In exchange for the loans, Yeltsin handed over assets worth many times as much. Under the terms of the deals, if the Yeltsin government did not repay the loans by September 1996, the lender acquired title to the stock and could then resell it or take and equity position in the enterprise. The first auctions were held in the fall of 1995. The auctions themselves were usually held in such a way so to limit the number of banks bidding for shares and thus to keep the auction prices extremely low. By summer 1996, major packages of shares in some of Russia's largest firms had been transferred to a small number of major banks, thus allowing a handful of powerful banks to acquire substantial ownership shares over major firms at shockingly low prices. These deals were effectively giveaways of valuable state assets to a few powerful, well-connected, and wealthy financial groups.
The concentration of immense financial and industrial power, which loans for shares had assisted, extended to the mass media. One of the most prominent of the financial barons, Boris Berezovsky, who controlled major stakes in several banks and companies, exerted an extensive influence over state television programming for a while. Berezovsky and other ultra-wealthy, well-connected tycoons who controlled these great empires of finance, industry, energy telecommunications, and media became known as the "oligarchs." Along with Berezovsky, Mikhail Khodorkovsky, Roman Abramovich, Vladimir Potanin, Vladimir Bogdanov, Rem Viakhirev, Vagit Alekperov, Viktor Chernomyrdin, Victor Vekselberg, and Mikhail Fridman emerged as Russia's most powerful and prominent oligarchs.
Corruption covered the entire span of social relations in the new Russia. Now at the bottom end are the drug-lords and the heads of organized crime (see also Russian Mafia). Between them is a small army of civil servants turned petty extortionists that emerged from the ruins of the socialist system.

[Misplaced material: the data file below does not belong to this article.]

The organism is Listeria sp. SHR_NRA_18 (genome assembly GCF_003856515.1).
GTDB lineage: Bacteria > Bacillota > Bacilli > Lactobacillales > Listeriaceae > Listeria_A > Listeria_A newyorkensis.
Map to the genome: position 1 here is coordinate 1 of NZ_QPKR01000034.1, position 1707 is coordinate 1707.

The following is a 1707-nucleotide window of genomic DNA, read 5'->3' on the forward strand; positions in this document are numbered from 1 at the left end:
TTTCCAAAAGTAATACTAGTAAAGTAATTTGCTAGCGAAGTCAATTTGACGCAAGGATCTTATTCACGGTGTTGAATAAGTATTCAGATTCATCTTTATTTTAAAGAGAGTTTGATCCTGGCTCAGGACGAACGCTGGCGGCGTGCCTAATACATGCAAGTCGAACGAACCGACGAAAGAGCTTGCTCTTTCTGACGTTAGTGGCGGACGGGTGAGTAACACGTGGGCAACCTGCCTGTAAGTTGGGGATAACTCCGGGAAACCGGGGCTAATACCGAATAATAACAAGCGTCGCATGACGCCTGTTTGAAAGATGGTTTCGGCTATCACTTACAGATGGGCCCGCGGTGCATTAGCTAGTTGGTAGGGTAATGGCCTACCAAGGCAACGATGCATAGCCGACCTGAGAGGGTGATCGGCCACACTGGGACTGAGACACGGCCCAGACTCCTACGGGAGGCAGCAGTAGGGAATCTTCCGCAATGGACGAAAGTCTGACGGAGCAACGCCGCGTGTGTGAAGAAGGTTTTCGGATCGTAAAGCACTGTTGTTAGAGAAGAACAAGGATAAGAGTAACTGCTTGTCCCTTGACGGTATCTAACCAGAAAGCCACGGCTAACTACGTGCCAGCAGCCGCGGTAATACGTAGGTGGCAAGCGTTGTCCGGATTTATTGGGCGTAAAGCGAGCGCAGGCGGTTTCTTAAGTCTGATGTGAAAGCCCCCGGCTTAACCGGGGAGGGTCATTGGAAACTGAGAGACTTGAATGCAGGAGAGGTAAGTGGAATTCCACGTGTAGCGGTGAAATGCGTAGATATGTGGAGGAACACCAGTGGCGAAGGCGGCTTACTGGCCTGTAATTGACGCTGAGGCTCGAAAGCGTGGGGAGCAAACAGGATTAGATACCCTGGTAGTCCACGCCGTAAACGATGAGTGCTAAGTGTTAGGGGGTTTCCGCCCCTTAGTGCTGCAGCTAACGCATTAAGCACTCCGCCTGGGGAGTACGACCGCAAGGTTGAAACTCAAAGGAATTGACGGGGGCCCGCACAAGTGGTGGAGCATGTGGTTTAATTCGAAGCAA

A tiny clique who used their connections built up during the last days of the Soviet years to plunder Russia's boundless resources during the free-for-all privatizations of the Yeltsin years, the oligarchs emerged as the most hated men in nation. In Russia today, the oligarchs control up to 85 percent of the value of the country's leading private companies. 
The 1996 presidential election
See also: Russian presidential election, 1996
Early in the campaign it had been thought that Yeltsin, who was in uncertain health (after recuperating from a series of heart attacks) and whose behavior was sometimes erratic, had little chance for reelection. When campaigning opened at the beginning of 1996, Yeltsin's popularity was close to zero.  Meanwhile, the opposition Communist Party of the Russian Federation had already gained ground in parliamentary voting on December 17, 1995, and its candidate, Gennady Zyuganov, had a strong grass roots organization, especially in the rural areas and small towns, and appealed effectively to memories of the old days of Soviet prestige on the international stage and the socialist domestic order. 
Panic struck the Yeltsin team when opinion polls suggested that the ailing president could not win; members of his entourage urged him to cancel presidential elections and effectively rule as dictator from then on. Instead, Yeltsin changed his campaign team, assigning a key role to his daughter, Tatyana Dyachenko , and appointing Anatoly Chubais campaign manager.  Chubais, who was not just Yeltsin's campaign manager but also the architect of Russia's privatization program, set out to use his control of the privatization program as the key instrument of Yeltsin's reelection campaign.
The president's inner circle assumed that it had only a short time in which to act on privatization; it therefore needed to take steps that would have a large and immediate impact, making the reversal of reform prohibitively costly for their opponents. Chubais' solution was to co-opt potentially powerful interests, including enterprise directors and regional officials, in order to ensure Yeltsin's reelection.